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House Appropriators Prepare to Unveil New Spending Plan

Bill Clark/CQ Roll Call File Photo
Rogers is putting together a package that will combine new Defense and Military Construction-VA bills with a CR covering much of the rest of the government.

The CR will be written to reflect current budget law, Rogers says. It would be set at the $1.043 trillion discretionary spending cap set for the current budget year in the fiscal law (PL 112-240), with the expectation that the sequester may then cut about $69 billion from this spending unless Congress acts to undo the automatic spending cuts. Rogers has said he intends to include very few anomalies in the CR, meaning it will mostly do little more than extend for a second time the fiscal 2012 appropriations (PL 112-55, PL 112-74) that were enacted in late 2011.

Some fiscal hawks believe the use of CRs, with spending plans that keep most agencies operating with no funding increases over the previous year, encourage thrift by forcing agencies to come up new savings.

Joseph Minarik, director of research at the nonprofit Committee for Economic Development, says that’s misguided. Minarik, who was the chief economist for the Office of Management and Budget during the Clinton administration, said agencies can’t take steps that would lead to major savings under the restrictive spending bills.

“You prevent the opportunity to make significant changes in policy, he said. Instead, agencies must continue operating under stale operating instructions, leaving them “doing the same thing over and over again.”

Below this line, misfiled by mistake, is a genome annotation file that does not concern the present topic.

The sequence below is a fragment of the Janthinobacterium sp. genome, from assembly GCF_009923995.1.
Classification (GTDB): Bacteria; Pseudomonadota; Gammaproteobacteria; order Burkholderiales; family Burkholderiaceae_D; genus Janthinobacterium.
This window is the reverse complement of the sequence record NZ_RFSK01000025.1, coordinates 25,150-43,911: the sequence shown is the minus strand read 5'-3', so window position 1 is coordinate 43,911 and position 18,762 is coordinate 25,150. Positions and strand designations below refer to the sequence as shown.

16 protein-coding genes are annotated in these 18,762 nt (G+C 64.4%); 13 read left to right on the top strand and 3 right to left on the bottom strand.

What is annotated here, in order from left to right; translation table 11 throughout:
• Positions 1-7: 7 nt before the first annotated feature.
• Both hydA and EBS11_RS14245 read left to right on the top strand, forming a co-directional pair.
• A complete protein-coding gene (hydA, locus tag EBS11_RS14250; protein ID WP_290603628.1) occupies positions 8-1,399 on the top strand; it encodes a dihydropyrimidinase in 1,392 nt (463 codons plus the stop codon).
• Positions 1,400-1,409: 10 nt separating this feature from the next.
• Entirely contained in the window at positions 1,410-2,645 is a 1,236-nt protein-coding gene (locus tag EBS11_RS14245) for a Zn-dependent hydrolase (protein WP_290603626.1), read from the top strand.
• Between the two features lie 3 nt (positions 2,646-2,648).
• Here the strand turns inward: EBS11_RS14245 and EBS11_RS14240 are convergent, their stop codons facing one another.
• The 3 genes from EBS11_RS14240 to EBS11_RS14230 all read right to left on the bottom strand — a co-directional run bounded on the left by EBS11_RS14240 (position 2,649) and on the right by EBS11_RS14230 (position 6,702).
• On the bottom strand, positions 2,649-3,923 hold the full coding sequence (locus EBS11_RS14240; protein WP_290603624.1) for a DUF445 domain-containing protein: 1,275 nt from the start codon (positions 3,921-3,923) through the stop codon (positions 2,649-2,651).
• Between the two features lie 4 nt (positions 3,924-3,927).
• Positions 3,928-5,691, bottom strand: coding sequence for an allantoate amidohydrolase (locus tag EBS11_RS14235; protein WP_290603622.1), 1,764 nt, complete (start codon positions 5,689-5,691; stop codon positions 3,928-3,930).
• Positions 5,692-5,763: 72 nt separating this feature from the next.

“I think it’s pennywise and pound foolish,” he said.

Among the anomalies the White House requested is language to block a pay increase for senior political officials in the executive branch who would otherwise be in line for an automatic pay raise of 0.5 percent after March 27, a House aide said.

The CR also could bring an official end to a veterans’ job training program that the Obama administration and congressional appropriators agree can be eliminated. The Veterans Workforce Improvement Program, which received $15 million in fiscal 2012, duplicates another program that helps former servicemembers get training and find jobs, the Office of Management and Budget said in its fiscal 2013 budget request. That program was slated for elimination in the House and Senate versions of the fiscal 2013 Labor-HHS-Education appropriations that stalled last year.

The current CR kept the program alive, at least theoretically, but no money has been spent on it in fiscal 2013, according to the Labor Department. The White House has asked House and Senate appropriators to shift the funding to other efforts to aid veterans.

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